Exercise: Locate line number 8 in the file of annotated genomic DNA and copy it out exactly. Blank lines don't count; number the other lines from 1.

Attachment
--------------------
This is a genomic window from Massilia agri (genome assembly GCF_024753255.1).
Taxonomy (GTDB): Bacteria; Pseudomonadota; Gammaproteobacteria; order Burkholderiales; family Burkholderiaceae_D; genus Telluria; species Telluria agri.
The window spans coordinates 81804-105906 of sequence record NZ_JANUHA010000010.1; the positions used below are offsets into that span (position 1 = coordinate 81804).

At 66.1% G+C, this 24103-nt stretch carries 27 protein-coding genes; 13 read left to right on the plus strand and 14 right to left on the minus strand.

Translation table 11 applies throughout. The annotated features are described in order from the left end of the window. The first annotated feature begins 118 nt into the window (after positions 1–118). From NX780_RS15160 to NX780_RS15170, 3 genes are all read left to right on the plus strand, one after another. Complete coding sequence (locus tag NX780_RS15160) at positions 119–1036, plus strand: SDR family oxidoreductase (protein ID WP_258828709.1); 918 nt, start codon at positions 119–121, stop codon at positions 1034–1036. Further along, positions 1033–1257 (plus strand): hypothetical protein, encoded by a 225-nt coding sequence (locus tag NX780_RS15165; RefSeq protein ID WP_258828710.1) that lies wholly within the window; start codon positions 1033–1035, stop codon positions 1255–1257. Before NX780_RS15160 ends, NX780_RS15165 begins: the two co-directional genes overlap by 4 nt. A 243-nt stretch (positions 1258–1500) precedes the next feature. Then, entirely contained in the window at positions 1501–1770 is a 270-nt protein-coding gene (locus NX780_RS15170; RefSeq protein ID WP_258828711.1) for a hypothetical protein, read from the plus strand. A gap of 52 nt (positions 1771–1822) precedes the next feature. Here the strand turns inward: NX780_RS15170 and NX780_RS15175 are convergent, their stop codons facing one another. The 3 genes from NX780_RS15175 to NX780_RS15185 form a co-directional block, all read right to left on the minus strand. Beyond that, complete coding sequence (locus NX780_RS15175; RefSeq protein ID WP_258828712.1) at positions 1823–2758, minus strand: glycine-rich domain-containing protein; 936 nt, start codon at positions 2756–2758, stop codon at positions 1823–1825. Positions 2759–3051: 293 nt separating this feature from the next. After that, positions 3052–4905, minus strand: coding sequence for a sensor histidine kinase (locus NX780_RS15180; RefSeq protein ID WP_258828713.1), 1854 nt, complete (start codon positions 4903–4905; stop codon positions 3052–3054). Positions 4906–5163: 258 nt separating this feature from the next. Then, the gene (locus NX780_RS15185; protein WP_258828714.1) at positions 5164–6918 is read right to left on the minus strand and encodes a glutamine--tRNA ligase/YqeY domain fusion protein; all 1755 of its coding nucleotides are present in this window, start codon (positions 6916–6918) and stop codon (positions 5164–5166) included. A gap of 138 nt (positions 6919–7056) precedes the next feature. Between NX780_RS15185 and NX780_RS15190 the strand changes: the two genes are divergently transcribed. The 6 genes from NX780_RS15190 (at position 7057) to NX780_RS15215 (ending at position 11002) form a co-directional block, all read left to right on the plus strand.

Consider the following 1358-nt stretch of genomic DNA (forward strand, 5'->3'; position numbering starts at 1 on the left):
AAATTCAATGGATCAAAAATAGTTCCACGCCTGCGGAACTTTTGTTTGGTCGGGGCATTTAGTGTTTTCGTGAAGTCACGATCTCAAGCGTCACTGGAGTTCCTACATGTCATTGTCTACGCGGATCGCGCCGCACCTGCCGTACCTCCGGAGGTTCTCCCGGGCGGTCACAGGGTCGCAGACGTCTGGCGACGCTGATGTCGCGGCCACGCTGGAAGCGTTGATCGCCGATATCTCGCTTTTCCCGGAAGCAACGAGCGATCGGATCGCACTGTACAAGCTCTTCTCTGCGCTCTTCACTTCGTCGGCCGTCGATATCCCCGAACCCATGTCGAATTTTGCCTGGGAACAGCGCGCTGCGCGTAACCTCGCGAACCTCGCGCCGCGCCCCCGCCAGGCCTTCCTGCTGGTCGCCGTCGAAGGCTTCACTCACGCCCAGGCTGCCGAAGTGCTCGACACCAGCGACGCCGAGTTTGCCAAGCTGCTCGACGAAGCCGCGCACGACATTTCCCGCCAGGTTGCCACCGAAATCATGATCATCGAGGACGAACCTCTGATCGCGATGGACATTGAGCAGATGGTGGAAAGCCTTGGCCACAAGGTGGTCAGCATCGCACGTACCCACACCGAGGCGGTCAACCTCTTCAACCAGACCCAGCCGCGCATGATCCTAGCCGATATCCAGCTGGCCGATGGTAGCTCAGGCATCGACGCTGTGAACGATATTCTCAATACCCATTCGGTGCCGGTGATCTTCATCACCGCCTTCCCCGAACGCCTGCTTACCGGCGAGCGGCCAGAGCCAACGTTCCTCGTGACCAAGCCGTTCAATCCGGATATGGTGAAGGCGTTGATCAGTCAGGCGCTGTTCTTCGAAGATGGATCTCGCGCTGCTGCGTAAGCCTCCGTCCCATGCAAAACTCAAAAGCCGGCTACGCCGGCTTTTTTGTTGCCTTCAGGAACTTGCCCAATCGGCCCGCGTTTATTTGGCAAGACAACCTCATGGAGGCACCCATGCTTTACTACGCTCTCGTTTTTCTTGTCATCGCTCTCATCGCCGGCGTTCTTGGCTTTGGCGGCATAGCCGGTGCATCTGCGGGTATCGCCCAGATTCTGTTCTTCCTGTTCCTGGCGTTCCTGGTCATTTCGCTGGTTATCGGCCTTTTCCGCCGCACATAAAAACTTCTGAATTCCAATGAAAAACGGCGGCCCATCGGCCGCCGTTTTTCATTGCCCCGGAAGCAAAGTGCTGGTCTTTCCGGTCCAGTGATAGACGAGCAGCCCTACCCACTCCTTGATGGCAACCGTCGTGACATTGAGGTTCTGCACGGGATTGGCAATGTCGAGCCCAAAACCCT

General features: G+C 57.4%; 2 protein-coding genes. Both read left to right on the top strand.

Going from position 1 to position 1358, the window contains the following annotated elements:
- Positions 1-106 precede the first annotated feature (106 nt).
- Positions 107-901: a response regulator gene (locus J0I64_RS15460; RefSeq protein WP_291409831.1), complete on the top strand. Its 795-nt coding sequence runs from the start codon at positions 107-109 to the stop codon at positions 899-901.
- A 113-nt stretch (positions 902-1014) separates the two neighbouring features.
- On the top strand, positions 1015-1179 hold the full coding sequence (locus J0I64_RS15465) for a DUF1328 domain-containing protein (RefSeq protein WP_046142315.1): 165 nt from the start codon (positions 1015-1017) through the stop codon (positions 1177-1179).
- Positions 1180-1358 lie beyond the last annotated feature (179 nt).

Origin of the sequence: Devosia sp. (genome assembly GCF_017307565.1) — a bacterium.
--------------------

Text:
General features: G+C 57.4%; 2 protein-coding genes. Both read left to right on the top strand.